Govt Explores 2 Options to Repay Ksh297 Billion Eurobond


The government is currently facing uncertain credit market conditions, raising fears that Kenya could default on its Ksh297 billion Eurobond.

While President William Ruto has repeatedly reiterated that Kenya will adhere to its international debt obligations, the administration has started exploring backup plans to ensure that Kenya services the Eurobond upon its maturity in June 2023. 

Central Bank of Kenya (CBK) Governor Kamau Thugge, on Wednesday, October 4, stated that the government was engaging lead managers and advisors to strategise repayment of the bond.

One of the ways that the government can mitigate the risk of default is to borrow more from the international market with an eye on concessional external loans. Concessional loans have below-market interest rates and offer grace periods too.  

President William Ruto and IMF Managing Director Kristalina Georgieva in France on June 22, 2023.

PCS

“We are talking with multilateral institutions, with the World Bank and the International Monetary Fund (IMF) to see how much additional resources they can make available to us,” Thugge stated.

Additionally, the Treasury will also seek help from regional development institutions to repay the debt.

Thugge explained that despite the unfavourable market conditions, the Treasury was optimistic of repaying the Eurobond.

“We do expect that between now and June, we will progressively reduce the liability of the Eurobond so that by the end of June, if necessary, we will be able to use our international reserves to make sure that there is absolutely no doubt the government is able to pay for the Eurobond and take that liability,” Thugge assured Kenyans and international investors.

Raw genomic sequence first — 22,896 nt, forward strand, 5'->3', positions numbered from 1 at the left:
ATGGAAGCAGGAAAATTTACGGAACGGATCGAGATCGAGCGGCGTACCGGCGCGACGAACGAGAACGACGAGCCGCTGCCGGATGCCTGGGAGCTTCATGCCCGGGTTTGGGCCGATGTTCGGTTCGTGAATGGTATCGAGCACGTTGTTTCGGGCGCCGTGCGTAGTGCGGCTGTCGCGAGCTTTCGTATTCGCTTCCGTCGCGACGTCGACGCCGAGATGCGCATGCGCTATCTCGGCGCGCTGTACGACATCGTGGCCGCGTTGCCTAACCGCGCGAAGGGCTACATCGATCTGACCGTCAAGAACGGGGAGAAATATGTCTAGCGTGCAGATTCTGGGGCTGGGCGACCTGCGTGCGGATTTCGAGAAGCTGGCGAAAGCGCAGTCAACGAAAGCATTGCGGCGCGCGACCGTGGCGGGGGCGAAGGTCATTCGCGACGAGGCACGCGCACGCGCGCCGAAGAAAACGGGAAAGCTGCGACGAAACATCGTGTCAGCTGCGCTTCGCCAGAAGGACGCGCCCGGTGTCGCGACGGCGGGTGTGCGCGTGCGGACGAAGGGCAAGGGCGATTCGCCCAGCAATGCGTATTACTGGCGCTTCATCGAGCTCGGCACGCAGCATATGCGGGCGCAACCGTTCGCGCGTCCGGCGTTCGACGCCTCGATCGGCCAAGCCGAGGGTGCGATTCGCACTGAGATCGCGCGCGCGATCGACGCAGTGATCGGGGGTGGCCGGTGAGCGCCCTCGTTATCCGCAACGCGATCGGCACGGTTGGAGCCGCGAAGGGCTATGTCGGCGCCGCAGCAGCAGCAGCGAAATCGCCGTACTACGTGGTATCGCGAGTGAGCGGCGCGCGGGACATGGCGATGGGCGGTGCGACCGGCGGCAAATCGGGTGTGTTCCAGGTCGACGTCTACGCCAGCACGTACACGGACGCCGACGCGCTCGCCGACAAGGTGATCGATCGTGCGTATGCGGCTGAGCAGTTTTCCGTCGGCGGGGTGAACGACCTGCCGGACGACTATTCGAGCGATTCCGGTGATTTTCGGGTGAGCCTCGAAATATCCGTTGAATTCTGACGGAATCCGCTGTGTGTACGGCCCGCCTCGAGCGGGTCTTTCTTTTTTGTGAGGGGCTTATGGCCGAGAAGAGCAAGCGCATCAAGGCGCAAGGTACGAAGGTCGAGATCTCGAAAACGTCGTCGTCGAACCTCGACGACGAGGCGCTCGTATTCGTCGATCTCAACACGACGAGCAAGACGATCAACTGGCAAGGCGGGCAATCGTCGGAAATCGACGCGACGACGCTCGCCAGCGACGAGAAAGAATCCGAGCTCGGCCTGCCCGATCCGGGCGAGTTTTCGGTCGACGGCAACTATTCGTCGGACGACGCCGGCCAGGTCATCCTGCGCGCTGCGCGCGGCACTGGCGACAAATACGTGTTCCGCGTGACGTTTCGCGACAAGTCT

Treasury Principal Secretary Dr. Chris Kiptoo, in March 2023, stated that Kenya may also strengthen the maturity profile of public debt through the issuance of medium to long-dated bonds and deepen the domestic debt market to be able to finance more budget deficits and cut reliance on external sources.

However, the government is racing against time to repay the bond, an issue compounded by high global interest rates and Kenya’s shrinking dollar reserves.

In June, Ruto announced that Kenya, as part of its strategy to settle external debt, would buy back half of the Ksh297 billion Eurobond a year before its maturity date. 

Moody’s Investors Service, a global credit rating firm, warned that such a move would be considered a default should it be effected. 

Moody’s labelled Ruto’s plan as a “distressed exchange,” – a situation where creditors incur economic losses, and the transaction enables the issuer to avoid a likely eventual default. 

President William Ruto greeting World Bank Regional Vice President for Eastern and Southern Africa Victoria Kwakwa at State House on February 7, 2023.

PCS

Ruto fired back, stating that the agency was exploiting Kenya, but he later retracted and agreed to pay the debt upon maturity in June 2024. 

A Eurobond is a debt instrument denominated in a currency other than the home currency of the country or market in which it is issued. The Kenyan bond was issued to investors across Europe and the US and is denominated in US dollars.

Financial experts add that a bond can be viewed as a promise that an investor will be repaid their debt (loan made to the borrower) at a later date and at a certain interest rate.





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